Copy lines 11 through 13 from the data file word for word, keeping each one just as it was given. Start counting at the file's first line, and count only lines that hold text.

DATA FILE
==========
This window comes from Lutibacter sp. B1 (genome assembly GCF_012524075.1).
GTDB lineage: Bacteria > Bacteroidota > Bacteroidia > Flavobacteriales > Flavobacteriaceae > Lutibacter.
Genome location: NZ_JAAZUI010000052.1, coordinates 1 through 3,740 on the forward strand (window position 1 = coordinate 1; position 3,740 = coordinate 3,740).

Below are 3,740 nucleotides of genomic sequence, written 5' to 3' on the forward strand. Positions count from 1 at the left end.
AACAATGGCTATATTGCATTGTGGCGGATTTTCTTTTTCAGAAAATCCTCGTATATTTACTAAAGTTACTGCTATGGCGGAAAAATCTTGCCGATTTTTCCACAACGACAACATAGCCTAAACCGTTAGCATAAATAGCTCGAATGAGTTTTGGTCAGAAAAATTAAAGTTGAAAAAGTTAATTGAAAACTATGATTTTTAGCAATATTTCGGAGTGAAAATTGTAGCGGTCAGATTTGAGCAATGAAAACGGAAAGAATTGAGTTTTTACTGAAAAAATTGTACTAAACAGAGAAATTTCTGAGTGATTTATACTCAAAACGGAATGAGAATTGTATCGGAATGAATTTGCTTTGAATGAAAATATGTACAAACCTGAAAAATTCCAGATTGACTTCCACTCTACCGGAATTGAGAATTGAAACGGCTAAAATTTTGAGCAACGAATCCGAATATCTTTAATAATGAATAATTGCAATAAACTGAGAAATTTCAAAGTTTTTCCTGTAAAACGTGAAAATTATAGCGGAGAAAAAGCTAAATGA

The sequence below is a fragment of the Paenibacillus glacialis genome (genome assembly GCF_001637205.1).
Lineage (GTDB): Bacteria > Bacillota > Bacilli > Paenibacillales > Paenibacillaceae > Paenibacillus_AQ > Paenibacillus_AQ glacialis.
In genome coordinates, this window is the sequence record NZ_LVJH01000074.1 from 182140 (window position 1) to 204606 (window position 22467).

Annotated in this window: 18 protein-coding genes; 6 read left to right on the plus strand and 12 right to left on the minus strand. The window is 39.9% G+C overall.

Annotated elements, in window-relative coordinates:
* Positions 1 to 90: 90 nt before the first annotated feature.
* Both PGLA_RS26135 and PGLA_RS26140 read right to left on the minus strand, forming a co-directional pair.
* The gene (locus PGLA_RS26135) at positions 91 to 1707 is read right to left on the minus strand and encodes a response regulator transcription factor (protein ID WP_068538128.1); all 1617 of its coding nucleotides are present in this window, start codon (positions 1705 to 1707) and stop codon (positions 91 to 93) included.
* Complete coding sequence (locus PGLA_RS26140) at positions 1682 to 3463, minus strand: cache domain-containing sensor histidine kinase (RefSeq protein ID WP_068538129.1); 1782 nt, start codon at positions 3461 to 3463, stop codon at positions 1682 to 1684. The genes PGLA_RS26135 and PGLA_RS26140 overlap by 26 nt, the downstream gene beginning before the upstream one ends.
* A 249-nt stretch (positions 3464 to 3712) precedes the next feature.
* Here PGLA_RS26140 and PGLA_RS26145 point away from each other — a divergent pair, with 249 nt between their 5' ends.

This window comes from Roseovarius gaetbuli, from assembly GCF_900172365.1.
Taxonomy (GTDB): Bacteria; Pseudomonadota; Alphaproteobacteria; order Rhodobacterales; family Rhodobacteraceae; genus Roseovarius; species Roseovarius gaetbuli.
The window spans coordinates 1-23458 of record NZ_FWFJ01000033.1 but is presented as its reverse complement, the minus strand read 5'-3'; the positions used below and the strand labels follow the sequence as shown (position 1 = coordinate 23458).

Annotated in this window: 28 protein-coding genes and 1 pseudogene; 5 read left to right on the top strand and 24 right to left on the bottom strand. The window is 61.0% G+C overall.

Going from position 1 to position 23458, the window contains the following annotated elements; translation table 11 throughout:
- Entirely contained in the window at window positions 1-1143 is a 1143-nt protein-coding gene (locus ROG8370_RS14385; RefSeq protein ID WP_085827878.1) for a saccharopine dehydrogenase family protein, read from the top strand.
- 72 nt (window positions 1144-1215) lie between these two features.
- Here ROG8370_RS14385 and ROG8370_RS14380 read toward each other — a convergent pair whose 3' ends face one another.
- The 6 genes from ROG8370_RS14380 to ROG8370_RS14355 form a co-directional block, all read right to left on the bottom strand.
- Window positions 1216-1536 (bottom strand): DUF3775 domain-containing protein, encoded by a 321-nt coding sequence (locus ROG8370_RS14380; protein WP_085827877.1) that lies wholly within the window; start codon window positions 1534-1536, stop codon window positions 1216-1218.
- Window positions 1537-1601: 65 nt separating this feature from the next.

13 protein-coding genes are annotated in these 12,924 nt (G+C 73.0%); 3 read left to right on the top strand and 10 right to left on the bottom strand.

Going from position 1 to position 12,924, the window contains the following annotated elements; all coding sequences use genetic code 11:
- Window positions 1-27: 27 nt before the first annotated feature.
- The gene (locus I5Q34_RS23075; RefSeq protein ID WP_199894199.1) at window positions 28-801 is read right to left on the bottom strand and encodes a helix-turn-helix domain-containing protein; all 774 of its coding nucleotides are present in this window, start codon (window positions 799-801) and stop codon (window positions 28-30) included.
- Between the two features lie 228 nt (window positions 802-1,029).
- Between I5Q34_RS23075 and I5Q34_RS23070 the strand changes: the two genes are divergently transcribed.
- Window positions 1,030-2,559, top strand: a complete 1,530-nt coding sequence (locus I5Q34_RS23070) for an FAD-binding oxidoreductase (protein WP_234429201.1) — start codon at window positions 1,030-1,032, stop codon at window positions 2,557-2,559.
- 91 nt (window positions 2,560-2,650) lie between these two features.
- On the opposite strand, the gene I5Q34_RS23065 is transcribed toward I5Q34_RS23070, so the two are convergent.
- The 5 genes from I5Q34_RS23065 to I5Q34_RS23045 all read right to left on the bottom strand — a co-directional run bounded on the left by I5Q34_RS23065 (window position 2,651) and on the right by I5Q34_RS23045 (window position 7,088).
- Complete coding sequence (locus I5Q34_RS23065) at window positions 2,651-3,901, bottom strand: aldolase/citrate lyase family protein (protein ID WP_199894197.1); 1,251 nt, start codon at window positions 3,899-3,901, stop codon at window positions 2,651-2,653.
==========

* Positions 1 to 90: 90 nt before the first annotated feature.
* Both PGLA_RS26135 and PGLA_RS26140 read right to left on the minus strand, forming a co-directional pair.
* The gene (locus PGLA_RS26135) at positions 91 to 1707 is read right to left on the minus strand and encodes a response regulator transcription factor (protein ID WP_068538128.1); all 1617 of its coding nucleotides are present in this window, start codon (positions 1705 to 1707) and stop codon (positions 91 to 93) included.